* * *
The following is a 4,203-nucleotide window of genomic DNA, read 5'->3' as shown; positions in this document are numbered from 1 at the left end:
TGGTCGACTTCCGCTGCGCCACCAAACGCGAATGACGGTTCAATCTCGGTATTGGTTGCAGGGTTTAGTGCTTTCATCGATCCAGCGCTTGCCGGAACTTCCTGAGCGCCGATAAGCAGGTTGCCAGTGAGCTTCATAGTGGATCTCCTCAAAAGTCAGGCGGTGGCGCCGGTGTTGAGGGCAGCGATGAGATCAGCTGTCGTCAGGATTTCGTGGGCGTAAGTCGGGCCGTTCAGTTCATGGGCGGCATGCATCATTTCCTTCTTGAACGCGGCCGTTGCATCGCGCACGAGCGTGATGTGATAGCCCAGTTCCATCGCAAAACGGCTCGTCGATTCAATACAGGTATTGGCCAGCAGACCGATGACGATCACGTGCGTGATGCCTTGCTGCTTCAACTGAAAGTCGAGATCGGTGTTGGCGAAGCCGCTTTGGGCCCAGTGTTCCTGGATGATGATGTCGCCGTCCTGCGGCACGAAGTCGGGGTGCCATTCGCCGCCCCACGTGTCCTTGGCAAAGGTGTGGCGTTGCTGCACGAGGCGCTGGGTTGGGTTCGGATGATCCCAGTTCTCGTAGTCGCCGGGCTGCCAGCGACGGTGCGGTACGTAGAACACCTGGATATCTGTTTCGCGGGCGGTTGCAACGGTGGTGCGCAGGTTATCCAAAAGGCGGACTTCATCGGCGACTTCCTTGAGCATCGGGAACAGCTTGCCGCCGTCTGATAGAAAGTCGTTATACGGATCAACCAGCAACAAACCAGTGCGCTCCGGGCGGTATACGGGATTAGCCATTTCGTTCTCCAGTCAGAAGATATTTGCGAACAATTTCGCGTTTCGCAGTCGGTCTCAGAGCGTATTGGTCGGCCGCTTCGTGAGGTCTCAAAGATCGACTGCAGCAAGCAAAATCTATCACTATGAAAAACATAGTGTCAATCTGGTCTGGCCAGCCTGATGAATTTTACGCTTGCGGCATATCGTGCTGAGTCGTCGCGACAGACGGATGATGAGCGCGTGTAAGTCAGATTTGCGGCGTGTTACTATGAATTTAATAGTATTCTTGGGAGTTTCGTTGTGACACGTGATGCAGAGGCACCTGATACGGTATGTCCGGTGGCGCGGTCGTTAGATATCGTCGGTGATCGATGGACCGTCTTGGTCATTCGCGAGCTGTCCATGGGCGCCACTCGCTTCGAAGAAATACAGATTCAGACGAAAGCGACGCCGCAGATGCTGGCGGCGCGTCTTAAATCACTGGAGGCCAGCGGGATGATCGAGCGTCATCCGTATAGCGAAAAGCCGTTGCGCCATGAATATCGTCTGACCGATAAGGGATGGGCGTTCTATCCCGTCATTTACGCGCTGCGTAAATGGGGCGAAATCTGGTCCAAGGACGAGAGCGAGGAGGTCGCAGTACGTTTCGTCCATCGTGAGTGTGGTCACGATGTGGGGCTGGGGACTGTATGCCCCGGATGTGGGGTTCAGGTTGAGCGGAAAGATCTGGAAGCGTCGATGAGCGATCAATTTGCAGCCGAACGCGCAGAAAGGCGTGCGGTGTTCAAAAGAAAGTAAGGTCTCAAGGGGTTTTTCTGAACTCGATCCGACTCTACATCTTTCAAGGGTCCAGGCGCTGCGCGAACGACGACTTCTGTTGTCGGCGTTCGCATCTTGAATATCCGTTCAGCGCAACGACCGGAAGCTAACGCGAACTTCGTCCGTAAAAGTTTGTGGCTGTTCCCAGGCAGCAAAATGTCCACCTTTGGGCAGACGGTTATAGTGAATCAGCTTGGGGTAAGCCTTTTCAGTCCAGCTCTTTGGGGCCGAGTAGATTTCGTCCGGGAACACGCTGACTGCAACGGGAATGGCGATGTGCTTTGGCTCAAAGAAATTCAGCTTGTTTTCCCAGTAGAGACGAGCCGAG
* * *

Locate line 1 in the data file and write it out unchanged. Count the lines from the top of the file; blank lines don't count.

The following is a 4,203-nucleotide window of genomic DNA, read 5'->3' as shown; positions in this document are numbered from 1 at the left end: